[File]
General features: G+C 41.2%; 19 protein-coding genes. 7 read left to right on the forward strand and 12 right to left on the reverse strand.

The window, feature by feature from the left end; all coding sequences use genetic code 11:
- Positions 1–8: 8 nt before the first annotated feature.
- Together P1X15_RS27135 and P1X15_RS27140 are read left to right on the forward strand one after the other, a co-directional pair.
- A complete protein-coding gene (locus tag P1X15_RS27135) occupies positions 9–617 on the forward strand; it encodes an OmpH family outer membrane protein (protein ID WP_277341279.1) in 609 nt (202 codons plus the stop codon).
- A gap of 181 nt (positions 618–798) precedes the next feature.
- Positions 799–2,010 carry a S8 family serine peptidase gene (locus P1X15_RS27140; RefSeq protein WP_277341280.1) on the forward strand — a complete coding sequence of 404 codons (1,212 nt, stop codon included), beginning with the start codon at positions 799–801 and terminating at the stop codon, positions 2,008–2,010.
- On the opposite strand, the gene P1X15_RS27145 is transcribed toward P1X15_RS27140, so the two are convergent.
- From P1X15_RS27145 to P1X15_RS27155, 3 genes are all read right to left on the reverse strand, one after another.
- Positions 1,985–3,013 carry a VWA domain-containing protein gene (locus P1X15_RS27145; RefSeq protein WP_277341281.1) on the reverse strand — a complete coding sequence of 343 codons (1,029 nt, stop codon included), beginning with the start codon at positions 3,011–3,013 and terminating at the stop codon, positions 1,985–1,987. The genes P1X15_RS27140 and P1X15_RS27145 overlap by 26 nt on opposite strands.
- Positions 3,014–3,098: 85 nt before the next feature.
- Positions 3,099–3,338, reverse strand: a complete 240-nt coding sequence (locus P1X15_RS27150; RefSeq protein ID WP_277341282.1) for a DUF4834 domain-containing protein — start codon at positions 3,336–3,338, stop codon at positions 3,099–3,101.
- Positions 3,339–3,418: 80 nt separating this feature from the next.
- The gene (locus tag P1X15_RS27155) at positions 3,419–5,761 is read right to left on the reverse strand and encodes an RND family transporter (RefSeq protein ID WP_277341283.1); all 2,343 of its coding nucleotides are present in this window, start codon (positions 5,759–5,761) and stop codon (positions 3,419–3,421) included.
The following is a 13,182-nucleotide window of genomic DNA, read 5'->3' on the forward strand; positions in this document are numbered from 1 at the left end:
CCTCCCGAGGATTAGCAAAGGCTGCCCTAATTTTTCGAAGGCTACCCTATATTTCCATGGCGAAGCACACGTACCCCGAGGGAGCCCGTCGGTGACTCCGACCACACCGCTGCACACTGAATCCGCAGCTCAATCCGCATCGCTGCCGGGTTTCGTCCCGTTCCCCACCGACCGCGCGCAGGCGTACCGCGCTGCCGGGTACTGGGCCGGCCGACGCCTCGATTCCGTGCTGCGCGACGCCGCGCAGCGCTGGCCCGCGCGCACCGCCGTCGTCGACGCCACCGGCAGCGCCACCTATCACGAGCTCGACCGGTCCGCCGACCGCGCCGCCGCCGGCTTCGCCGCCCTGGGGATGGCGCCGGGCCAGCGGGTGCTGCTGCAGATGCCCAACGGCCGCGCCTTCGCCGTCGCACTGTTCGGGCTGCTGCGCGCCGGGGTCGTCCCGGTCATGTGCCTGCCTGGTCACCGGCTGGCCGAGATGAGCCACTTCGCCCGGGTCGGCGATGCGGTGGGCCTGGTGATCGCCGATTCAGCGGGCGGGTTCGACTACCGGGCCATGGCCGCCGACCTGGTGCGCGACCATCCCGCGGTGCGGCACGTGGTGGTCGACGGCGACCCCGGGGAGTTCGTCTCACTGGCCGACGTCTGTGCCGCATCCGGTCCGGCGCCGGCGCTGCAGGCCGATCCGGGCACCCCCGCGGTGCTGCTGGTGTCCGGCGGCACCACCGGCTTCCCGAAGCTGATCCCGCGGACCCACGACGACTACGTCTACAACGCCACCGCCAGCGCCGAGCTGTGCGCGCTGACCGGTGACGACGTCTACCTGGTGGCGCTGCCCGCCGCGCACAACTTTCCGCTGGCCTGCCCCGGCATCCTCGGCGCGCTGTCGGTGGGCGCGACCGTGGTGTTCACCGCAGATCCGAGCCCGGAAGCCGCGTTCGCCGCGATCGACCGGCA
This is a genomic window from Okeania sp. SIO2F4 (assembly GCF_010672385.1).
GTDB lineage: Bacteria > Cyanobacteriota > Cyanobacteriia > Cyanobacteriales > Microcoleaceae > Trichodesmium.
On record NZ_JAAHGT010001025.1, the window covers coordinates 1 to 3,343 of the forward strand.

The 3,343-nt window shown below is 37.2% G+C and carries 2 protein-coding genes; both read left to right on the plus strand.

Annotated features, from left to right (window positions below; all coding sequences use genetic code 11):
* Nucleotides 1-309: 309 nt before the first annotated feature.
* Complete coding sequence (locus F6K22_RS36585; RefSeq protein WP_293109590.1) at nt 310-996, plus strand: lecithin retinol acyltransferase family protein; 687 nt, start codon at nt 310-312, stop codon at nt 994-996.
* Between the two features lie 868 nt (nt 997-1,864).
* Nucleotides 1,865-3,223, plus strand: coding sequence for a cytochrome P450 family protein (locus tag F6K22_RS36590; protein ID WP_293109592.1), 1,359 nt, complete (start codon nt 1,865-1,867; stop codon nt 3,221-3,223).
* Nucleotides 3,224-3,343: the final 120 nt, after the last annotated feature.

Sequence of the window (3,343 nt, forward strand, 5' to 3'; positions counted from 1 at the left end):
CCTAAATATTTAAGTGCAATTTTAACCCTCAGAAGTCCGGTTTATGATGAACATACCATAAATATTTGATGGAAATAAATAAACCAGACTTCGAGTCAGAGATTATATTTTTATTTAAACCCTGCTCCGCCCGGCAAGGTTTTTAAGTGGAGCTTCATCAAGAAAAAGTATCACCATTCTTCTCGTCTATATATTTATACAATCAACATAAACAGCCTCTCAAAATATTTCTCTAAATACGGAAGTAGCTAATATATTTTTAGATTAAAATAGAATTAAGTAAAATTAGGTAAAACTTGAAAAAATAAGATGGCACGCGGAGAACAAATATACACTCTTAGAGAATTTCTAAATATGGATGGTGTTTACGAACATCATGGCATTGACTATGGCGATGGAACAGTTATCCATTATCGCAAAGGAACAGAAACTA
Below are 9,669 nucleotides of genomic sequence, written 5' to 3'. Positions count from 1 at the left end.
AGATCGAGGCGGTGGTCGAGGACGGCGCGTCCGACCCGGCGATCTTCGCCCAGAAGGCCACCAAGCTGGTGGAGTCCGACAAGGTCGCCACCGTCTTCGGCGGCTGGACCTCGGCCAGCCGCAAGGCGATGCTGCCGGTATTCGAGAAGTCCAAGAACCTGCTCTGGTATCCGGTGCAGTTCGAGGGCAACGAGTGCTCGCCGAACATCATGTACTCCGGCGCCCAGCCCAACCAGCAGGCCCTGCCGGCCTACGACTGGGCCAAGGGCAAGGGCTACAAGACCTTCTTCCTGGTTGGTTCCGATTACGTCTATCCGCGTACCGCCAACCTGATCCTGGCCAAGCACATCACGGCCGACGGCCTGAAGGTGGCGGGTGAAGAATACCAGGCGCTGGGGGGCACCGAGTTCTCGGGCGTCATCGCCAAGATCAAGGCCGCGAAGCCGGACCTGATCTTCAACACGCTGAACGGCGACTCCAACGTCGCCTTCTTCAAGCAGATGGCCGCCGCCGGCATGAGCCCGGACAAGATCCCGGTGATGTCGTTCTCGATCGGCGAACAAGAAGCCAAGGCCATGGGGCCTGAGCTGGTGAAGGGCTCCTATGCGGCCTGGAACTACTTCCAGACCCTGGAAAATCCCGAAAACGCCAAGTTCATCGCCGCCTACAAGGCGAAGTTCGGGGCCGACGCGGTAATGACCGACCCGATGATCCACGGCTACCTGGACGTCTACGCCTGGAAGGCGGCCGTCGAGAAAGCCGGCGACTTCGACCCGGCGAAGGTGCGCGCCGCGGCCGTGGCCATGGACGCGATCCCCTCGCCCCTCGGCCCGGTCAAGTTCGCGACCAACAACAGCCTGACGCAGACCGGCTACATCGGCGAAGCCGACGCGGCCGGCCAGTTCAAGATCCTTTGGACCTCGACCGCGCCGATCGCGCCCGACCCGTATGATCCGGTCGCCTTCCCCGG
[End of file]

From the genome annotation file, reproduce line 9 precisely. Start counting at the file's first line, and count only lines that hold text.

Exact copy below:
- From P1X15_RS27145 to P1X15_RS27155, 3 genes are all read right to left on the reverse strand, one after another.